A Gearhead’s Review of Netflix’s “Buddy Thunderstruck” Show
Netflix has become known for its adult-oriented shows and movies, but the online video streaming service has produced a myriad of original children’s programming, too. Last year, Netflix released the first season of Buddy Thunderstruck, a stop-motion animated show about a truck-racing, anthropomorphic dog. Children and adults will enjoy watching Buddy Thunderstruck, the eponymous hotshot hero, whose overconfidence gets him into one situation after another.
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The unique vision of Ryan Wiesbrock, who’s worked on other children’s shows like Packages from Planet X, Buddy Thunderstruck deservedly earned 2017 Annie Award nominations for Best Animated Broadcast Production for Children and Outstanding Achievement for Character Design in a Children’s Broadcast Production.
The episodes, overseen by head writer Tom Krajewski, depict the wacky adventures of Buddy Thunderstruck, a talented yet cocky dog who’s the fastest semi-truck racer in the town of Greasepit. As a local celebrity, Buddy has a lot of friends—and enemies—all of which are animals, such as his ferret mechanic Darnell Fetzervalve; the head horse in town, Sheriff Cannonball; and warthog rival Tex Aarkana Jr.
Each episode consists of two standalone 10-minute adventures that involve scenarios like Buddy becoming a rock star (“Buddy Shreds”), investigating vehicular accidents (“Hit and Dumb”), and, of course, racing his truck, the Rabble Rouser.
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Review of Buddy Thunderstruck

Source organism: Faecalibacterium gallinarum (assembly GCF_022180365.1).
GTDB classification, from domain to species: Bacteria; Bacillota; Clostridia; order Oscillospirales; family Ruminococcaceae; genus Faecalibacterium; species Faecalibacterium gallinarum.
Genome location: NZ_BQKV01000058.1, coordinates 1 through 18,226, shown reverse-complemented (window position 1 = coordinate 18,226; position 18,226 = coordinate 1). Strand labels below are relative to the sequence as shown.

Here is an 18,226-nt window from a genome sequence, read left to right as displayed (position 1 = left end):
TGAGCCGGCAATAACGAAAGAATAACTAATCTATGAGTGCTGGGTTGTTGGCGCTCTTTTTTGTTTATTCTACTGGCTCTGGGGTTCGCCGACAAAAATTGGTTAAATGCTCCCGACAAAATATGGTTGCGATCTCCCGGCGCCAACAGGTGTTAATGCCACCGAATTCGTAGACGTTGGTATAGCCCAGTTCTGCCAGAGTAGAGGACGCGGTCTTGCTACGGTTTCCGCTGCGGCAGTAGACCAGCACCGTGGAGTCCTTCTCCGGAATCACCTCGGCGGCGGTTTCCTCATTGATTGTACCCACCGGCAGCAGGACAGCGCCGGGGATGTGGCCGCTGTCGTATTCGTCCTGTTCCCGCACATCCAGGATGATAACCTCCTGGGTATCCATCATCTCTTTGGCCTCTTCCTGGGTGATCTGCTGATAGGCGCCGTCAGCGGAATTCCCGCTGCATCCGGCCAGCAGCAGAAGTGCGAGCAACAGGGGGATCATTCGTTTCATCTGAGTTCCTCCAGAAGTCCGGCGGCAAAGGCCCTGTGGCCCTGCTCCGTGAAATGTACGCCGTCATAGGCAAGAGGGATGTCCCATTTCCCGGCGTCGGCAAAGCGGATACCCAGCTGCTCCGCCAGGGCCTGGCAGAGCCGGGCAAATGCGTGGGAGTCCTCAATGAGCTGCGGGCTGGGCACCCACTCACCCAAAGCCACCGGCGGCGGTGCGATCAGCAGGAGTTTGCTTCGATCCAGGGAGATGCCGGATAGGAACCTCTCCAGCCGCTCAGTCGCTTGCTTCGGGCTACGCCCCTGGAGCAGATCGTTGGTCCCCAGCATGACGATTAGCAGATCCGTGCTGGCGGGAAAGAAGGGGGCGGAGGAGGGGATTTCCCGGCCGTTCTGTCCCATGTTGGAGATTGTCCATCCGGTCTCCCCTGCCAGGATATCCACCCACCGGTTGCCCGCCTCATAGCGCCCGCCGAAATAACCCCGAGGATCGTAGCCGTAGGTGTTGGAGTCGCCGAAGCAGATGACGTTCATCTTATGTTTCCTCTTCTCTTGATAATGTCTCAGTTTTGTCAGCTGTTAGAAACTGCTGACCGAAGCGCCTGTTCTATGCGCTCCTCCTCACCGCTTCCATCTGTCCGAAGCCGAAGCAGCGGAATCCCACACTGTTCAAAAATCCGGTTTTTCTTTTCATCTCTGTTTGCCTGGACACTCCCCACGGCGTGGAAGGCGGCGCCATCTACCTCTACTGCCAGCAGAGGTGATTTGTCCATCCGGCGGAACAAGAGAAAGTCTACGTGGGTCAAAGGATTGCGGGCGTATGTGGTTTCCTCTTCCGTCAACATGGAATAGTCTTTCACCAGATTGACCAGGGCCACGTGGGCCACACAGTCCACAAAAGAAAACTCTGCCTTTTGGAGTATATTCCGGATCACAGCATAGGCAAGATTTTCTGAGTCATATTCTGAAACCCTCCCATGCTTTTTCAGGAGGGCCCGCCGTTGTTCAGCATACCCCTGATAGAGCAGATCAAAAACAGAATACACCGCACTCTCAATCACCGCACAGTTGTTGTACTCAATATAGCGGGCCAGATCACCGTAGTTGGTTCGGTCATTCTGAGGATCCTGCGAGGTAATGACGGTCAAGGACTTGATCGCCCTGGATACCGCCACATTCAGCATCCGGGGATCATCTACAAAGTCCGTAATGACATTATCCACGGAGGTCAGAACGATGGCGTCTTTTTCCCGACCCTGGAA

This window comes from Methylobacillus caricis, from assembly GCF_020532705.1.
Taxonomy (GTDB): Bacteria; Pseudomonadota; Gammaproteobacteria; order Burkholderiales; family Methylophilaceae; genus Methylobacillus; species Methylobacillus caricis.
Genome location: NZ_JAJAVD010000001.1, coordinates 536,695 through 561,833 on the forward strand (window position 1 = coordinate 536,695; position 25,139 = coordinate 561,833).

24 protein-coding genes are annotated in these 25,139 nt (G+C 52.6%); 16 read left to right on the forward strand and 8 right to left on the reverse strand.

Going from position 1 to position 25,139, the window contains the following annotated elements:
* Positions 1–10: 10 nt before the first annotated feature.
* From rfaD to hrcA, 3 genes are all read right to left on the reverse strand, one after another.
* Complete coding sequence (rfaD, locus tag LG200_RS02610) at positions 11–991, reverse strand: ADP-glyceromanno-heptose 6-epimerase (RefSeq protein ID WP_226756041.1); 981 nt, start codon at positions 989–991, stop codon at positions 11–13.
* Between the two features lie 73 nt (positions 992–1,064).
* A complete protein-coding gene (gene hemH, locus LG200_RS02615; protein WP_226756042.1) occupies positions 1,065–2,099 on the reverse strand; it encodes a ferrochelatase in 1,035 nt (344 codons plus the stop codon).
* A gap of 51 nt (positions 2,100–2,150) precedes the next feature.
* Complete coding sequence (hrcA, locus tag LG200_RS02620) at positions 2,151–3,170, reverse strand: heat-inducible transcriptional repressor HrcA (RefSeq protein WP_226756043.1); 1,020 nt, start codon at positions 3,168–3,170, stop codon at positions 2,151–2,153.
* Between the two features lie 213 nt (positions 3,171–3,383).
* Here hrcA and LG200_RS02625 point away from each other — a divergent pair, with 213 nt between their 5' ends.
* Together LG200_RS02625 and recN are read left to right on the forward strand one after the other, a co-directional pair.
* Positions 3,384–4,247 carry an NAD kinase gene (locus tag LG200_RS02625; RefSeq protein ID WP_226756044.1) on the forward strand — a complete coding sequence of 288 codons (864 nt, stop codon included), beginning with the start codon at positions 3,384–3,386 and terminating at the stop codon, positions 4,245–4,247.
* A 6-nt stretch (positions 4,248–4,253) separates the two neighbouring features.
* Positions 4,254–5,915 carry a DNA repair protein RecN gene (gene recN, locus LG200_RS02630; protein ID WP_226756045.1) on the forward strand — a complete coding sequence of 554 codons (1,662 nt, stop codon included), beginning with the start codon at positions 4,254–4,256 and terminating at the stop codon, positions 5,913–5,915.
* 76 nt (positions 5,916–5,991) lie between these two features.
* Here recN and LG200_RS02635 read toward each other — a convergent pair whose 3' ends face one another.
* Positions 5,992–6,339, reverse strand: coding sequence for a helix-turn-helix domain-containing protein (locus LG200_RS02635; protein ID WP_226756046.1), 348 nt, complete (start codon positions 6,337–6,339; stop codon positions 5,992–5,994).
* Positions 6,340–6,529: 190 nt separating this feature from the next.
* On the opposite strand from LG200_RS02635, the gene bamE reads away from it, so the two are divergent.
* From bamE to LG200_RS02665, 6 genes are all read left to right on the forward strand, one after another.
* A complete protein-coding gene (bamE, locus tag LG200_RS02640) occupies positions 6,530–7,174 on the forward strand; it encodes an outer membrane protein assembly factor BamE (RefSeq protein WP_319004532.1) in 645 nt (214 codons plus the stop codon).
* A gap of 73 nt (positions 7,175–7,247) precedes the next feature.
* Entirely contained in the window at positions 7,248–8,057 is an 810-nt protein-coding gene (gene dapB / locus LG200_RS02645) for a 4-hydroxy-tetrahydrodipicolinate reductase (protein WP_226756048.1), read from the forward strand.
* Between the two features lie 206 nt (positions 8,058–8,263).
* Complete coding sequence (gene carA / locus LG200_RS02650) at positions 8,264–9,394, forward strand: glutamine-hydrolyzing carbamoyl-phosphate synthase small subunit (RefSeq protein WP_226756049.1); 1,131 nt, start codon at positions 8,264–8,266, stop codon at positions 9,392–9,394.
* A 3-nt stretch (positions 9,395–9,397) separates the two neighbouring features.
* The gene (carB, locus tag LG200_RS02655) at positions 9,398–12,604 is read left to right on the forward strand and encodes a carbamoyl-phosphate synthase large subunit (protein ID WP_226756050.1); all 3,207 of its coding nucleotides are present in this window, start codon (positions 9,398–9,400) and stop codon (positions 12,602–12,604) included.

The vast majority of today’s children shows—although admittedly witty—are pretty cheaply made. The animation is simplistic and limited, aimed at producing a lot of episodes quickly on a small budget. That’s why shows with as much painstaking detail as Buddy Thunderstruck, which deliver entertainment that’s as appealing visually as it is narratively, are so rare.
This stop-motion animated creation features inspired and talented voice acting, memorable character design, and a brilliant approach to the destructive, intense car crash sequences (like cotton smoke).
There’s plenty of gearhead humor in this youth-oriented show that will please adults with its industry parodies, clever running jokes, and farcical tone. Few of the episodes stand out as particularly memorable above the rest, especially since they’re so short and progress at a rapid pace, but they’re all charismatic and well-produced. There aren’t any moral lessons being taught in Buddy Thunderstruck, but its abundance of catchphrases, quick-delivered dialogue, and charming aesthetic make it a lot of fun.
If you’re looking for an entertaining, suitable show to watch with your kids and all share a laugh, Buddy Thunderstruck is worth a detour.
The first season (12 episodes) of Buddy Thunderstruck are currently available for viewing on Netflix.
Aaron is unashamed to be a native Clevelander and the proud driver of a Hyundai Veloster Turbo (which recently replaced his 1995 Saturn SC-2). He gleefully utilizes his background in theater, literature, and communication to dramatically recite his own articles to nearby youth. Mr. Widmar happily resides in Dayton, Ohio with his magnificent wife, Vicki, but is often on the road with her exploring new destinations. Aaron has high aspirations for his writing career but often gets distracted pondering the profound nature of the human condition and forgets what he was writing… See more articles by Aaron.